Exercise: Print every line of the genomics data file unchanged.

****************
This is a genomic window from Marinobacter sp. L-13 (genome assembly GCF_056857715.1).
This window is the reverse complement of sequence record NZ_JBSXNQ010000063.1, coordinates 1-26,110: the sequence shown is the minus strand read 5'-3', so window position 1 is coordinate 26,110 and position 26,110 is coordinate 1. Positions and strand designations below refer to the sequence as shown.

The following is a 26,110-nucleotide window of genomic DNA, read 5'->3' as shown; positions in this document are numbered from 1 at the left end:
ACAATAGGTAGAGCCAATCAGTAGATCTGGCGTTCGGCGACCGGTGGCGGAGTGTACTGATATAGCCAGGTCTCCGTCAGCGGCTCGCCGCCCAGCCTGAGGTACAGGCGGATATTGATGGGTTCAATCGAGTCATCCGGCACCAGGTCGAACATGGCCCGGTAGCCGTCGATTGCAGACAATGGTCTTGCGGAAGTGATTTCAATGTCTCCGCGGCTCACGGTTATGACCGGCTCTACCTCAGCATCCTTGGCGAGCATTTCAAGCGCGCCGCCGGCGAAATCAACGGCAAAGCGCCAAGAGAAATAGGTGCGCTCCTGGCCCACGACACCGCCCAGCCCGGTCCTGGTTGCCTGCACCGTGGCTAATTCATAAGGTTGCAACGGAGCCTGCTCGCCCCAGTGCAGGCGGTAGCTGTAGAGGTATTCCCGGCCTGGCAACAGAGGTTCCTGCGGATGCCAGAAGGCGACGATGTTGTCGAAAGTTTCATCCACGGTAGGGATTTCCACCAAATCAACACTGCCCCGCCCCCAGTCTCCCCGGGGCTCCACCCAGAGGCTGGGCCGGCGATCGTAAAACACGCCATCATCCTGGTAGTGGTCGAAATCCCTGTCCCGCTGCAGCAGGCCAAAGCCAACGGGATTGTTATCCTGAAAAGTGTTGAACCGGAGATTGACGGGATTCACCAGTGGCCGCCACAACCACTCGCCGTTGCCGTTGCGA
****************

This is a genomic window from Marinobacter sp. L-13 (genome assembly GCF_056857715.1).
This window is the reverse complement of sequence record NZ_JBSXNQ010000063.1, coordinates 1-26,110: the sequence shown is the minus strand read 5'-3', so window position 1 is coordinate 26,110 and position 26,110 is coordinate 1. Positions and strand designations below refer to the sequence as shown.

The following is a 26,110-nucleotide window of genomic DNA, read 5'->3' as shown; positions in this document are numbered from 1 at the left end:
ACAATAGGTAGAGCCAATCAGTAGATCTGGCGTTCGGCGACCGGTGGCGGAGTGTACTGATATAGCCAGGTCTCCGTCAGCGGCTCGCCGCCCAGCCTGAGGTACAGGCGGATATTGATGGGTTCAATCGAGTCATCCGGCACCAGGTCGAACATGGCCCGGTAGCCGTCGATTGCAGACAATGGTCTTGCGGAAGTGATTTCAATGTCTCCGCGGCTCACGGTTATGACCGGCTCTACCTCAGCATCCTTGGCGAGCATTTCAAGCGCGCCGCCGGCGAAATCAACGGCAAAGCGCCAAGAGAAATAGGTGCGCTCCTGGCCCACGACACCGCCCAGCCCGGTCCTGGTTGCCTGCACCGTGGCTAATTCATAAGGTTGCAACGGAGCCTGCTCGCCCCAGTGCAGGCGGTAGCTGTAGAGGTATTCCCGGCCTGGCAACAGAGGTTCCTGCGGATGCCAGAAGGCGACGATGTTGTCGAAAGTTTCATCCACGGTAGGGATTTCCACCAAATCAACACTGCCCCGCCCCCAGTCTCCCCGGGGCTCCACCCAGAGGCTGGGCCGGCGATCGTAAAACACGCCATCATCCTGGTAGTGGTCGAAATCCCTGTCCCGCTGCAGCAGGCCAAAGCCAACGGGATTGTTATCCTGAAAAGTGTTGAACCGGAGATTGACGGGATTCACCAGTGGCCGCCACAACCACTCGCCGTTGCCGTTGCGA